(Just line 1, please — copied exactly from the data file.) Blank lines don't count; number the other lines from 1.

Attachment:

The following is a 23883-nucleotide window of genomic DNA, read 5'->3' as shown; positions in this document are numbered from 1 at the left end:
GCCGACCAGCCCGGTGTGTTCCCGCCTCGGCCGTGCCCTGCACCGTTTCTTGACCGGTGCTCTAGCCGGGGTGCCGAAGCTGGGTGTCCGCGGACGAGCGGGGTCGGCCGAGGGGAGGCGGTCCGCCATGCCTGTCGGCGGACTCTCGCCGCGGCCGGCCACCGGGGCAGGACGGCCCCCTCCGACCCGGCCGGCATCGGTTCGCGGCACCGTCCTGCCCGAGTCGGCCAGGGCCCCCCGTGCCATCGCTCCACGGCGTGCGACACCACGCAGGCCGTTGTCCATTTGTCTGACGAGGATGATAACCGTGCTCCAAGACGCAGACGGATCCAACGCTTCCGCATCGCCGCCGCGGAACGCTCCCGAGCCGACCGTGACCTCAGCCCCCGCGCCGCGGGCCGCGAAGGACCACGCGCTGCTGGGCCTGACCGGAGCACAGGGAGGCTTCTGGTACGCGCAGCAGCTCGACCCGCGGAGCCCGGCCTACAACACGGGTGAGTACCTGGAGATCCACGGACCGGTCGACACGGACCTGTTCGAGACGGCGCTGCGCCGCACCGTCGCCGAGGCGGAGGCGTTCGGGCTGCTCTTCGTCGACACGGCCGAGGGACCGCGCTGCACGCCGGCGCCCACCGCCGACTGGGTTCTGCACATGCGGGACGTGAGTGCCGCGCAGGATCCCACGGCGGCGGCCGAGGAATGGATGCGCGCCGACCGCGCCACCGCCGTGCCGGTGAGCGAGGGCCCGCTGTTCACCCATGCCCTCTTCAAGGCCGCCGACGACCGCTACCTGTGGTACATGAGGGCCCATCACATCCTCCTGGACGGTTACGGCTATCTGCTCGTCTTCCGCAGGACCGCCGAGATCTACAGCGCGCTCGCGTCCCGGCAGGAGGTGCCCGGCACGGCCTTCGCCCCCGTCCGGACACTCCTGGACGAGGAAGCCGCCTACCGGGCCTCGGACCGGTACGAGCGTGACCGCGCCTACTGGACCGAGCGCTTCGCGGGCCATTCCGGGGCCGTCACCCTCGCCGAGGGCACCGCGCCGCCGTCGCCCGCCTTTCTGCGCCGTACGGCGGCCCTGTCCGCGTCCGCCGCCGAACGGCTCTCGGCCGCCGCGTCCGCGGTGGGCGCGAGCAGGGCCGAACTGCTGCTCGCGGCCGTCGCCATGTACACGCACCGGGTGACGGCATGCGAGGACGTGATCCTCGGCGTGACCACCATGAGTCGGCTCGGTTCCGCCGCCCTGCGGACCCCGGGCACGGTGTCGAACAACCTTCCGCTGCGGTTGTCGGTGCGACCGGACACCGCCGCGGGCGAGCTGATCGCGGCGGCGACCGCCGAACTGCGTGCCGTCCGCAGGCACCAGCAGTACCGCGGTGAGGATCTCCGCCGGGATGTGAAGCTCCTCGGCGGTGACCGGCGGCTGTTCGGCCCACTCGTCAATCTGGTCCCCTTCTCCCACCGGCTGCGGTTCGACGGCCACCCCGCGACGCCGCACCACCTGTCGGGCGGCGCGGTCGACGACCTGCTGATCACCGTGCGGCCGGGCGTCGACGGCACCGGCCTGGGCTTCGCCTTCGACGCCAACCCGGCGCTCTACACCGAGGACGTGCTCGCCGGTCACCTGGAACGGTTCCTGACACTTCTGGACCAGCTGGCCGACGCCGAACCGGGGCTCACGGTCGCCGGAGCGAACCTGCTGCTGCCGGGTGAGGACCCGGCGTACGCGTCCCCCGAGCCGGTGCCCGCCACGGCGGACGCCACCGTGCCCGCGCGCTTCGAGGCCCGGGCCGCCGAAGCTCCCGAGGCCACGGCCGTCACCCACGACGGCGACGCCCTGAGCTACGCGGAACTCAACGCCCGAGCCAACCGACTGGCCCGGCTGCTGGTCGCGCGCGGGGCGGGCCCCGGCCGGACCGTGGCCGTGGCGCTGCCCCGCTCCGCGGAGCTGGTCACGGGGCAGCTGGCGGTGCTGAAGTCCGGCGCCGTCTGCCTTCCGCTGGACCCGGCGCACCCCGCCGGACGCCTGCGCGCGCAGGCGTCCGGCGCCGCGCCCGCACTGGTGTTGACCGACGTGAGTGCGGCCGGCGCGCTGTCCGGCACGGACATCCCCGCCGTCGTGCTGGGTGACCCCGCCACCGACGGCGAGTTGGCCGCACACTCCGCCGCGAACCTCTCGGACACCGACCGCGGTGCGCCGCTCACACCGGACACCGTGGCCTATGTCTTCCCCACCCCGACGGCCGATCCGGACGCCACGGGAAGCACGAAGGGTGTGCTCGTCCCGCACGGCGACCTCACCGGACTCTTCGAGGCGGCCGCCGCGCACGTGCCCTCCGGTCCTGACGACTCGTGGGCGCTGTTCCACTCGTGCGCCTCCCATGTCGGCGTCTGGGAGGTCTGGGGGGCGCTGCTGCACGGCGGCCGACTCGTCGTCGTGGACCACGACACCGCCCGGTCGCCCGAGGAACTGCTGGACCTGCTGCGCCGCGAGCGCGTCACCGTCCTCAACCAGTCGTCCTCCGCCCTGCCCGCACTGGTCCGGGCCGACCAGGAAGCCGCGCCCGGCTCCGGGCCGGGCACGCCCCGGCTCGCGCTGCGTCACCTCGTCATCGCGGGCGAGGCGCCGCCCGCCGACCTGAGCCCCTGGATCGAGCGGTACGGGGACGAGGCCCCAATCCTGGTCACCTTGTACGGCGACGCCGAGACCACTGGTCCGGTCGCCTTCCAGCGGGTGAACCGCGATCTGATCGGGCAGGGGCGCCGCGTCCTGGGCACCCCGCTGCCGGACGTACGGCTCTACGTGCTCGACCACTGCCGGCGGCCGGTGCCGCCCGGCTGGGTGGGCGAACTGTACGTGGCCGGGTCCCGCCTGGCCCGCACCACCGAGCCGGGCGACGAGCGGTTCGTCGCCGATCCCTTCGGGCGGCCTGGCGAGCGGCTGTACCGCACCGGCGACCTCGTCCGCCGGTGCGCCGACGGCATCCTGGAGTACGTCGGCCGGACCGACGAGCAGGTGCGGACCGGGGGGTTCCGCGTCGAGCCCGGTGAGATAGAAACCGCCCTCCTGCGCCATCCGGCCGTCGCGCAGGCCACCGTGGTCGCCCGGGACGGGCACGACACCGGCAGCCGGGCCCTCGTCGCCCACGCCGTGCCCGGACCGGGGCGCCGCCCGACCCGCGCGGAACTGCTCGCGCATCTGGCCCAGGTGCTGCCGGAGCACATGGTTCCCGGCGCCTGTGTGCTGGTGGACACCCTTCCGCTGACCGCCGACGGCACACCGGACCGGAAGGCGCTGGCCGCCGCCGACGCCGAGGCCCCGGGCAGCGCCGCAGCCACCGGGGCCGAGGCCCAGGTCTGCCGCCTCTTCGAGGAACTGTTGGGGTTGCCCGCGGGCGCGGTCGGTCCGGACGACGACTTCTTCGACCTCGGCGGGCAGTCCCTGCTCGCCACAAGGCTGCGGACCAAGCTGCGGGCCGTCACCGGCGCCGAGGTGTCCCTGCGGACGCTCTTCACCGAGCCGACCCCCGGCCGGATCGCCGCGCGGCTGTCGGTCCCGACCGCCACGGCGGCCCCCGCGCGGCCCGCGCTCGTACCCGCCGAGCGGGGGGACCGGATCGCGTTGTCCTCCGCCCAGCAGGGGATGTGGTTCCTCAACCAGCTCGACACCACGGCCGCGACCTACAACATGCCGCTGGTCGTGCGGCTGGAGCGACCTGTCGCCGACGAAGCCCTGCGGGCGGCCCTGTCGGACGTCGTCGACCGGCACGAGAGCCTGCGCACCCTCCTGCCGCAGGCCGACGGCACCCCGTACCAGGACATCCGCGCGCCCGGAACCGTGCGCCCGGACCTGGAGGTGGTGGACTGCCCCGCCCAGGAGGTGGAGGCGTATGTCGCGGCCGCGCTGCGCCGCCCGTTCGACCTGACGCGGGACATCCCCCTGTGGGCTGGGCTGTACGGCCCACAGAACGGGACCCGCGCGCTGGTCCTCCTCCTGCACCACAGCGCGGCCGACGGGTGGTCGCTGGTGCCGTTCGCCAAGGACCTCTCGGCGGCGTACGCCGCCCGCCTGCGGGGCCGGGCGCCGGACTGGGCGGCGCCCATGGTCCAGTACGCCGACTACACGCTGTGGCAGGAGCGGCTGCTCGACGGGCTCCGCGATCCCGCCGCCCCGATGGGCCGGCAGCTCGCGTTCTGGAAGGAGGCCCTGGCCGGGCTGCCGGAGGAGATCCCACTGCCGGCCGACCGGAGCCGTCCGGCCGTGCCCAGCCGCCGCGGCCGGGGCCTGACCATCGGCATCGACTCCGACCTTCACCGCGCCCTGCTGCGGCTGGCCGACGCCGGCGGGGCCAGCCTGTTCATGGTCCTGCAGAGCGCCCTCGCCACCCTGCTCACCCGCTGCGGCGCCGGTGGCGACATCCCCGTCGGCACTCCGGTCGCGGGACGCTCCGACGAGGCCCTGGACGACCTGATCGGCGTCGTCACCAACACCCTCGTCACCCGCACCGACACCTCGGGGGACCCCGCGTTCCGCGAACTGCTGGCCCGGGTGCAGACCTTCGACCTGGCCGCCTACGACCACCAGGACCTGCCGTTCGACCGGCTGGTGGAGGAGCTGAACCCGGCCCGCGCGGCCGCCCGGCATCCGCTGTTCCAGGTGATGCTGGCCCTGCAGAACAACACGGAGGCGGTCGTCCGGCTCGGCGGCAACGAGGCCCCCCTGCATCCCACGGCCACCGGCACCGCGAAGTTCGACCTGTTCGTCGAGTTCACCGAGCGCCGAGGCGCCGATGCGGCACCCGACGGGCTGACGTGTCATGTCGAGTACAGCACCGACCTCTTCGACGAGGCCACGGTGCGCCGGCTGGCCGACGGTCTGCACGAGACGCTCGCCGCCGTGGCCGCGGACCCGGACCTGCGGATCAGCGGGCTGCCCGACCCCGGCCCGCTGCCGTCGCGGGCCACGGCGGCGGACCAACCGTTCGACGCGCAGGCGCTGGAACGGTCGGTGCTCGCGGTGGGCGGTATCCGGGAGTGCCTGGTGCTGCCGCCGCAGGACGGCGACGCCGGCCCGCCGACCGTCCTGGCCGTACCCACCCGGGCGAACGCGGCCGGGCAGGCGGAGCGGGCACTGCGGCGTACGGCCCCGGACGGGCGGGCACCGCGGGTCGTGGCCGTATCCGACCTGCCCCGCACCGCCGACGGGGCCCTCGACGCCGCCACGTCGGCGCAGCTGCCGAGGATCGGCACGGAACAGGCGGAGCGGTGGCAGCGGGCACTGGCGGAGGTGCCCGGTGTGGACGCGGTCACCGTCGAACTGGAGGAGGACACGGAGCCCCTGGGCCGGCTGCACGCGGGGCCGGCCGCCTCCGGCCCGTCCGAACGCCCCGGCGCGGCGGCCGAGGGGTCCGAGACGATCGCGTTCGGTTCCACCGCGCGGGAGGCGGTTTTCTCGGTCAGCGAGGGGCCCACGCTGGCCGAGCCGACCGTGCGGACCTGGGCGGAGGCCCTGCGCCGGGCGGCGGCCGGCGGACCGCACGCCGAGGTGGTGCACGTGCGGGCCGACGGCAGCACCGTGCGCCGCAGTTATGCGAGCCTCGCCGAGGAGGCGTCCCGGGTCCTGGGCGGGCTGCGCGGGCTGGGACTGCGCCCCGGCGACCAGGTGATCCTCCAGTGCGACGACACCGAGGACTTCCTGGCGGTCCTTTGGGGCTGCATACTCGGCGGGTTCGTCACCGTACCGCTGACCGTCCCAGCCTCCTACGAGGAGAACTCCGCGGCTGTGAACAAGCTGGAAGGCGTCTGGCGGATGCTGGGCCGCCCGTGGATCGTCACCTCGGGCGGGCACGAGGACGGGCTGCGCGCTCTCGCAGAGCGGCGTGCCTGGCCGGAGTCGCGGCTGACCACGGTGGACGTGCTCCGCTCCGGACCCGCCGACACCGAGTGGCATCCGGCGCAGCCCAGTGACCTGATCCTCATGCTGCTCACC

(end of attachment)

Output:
The following is a 23883-nucleotide window of genomic DNA, read 5'->3' as shown; positions in this document are numbered from 1 at the left end: